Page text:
In addition to the typical approach of observation, interpretation, application, Merida adds redemptive integration – making note of the redemptive focus of the text: is the gospel related to in the passage of focus? If so, how? and if so, find a way to integrate it into the sermon or teaching. The purpose of redemptive integration Merida asserts:
It is both theological and exegetical….The purpose of integrating biblical theology to exegesis is to look for redemptive themes and Christological connections that display the unity of the Bible. Jesus said that the Scriptures testify about Him in some way (Luke 24:27). To miss the redemptive connection is to miss an important piece in interpretation. So, we must changes lenses from a microscope… to a wide angle lens. The grace of God should be integrated naturally, not artificially in exegesis, and woven throughout in the application of your sermon (71).
Indeed. While not every passage is Christological and not every passage redemptive, I agree that if there is opportunity to reflect on a redemptive theme, then the preacher should not hesitate to make note of it. There is nothing more important than the gospel and we should be quick to highlight it.
Part three emphasizes faithfulness to the call of God. The discussion relates to the person of the preacher in the importance of watching one’s life and doctrine closely. While no one is perfect, those who teach and preach the Word of God, are held to a higher standard. What good is the preaching and teaching if the preacher himself is not up to par in his own relationship with the Lord and (so far as it is possible with him or her) with other people? While we are all human and “make mistakes” (i.e., sin) no pastor should have too many obviously glaring and problematic sins in one’s personal life. For example, no p*rn, no adultery. While we all may get angry from time to time, no Pastor should allow anger to take control of him or her, to the point that affects his or her ability to fulfill his or her vocation. Don’t lie, don’t cheat on taxes, that sort of thing. As do all Christians, those in vocational ministry or those aspiring to such need to train themselves in godliness. You have to work it and keep it at the forefront of all you say and do. Read the Word, pray a lot, practice spiritual disciplines. He also strongly encourages the memorization of Scripture and not just a verse here and there, but whole books of the Bible.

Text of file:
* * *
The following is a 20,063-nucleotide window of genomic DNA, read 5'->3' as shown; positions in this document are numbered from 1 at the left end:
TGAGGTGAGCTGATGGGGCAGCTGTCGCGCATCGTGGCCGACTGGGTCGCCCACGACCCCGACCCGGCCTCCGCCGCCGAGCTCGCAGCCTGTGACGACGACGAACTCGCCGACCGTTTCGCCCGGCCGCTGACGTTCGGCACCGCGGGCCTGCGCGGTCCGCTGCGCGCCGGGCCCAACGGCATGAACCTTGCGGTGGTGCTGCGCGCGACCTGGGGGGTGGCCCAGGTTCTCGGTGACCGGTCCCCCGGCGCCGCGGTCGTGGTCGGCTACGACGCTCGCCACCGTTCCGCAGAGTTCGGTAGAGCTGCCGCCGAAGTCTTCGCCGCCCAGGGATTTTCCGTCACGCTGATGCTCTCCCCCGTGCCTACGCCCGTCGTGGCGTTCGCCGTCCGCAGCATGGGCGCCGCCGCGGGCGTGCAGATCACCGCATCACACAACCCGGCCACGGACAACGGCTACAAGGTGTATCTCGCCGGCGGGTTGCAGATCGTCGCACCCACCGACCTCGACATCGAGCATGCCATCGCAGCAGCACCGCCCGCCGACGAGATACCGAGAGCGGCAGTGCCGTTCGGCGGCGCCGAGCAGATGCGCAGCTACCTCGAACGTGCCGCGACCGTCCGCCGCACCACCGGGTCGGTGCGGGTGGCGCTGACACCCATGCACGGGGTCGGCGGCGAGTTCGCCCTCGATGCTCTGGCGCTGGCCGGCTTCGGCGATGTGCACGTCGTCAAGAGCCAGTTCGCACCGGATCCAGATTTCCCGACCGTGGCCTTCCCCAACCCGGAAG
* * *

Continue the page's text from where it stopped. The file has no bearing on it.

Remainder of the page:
Part four emphasizes faithfulness to the mission of God as it relates to preaching. Given the levels of biblical illiteracy in our culture today (and given that knowing the Bible well is not high on the list of many peoples life goals) the Preacher needs to think much like a missionary in a cross cultural situation. The goal of the preacher is the preach the word authentically and passionately in a way that connects with people. In our post-modern, post Christian culture, people get upset at others trying to persuade them of the truth – Merida encourages the reader that it is okay to persuade people about truth. Certainly, it is the power of the Spirit that changes hearts but this should not stop us from giving sound reasoning for belief in the gospel.
Merida encourages the reader to contend for the gospel. There are many who seek to pervert the truth of the Word of God and it is the job of the preacher to contend against these things through clear, specific, well informed, and apologetic preaching of the Word.
So much more could be said, and while no book is perfect, I think Tony Merida did well to write this book in the way he wants us to preach: clearly, boldly, faithfully! I heartily recommend those interested in fine tuning their preaching to not hesitate in picking up a copy of Faithful Preaching.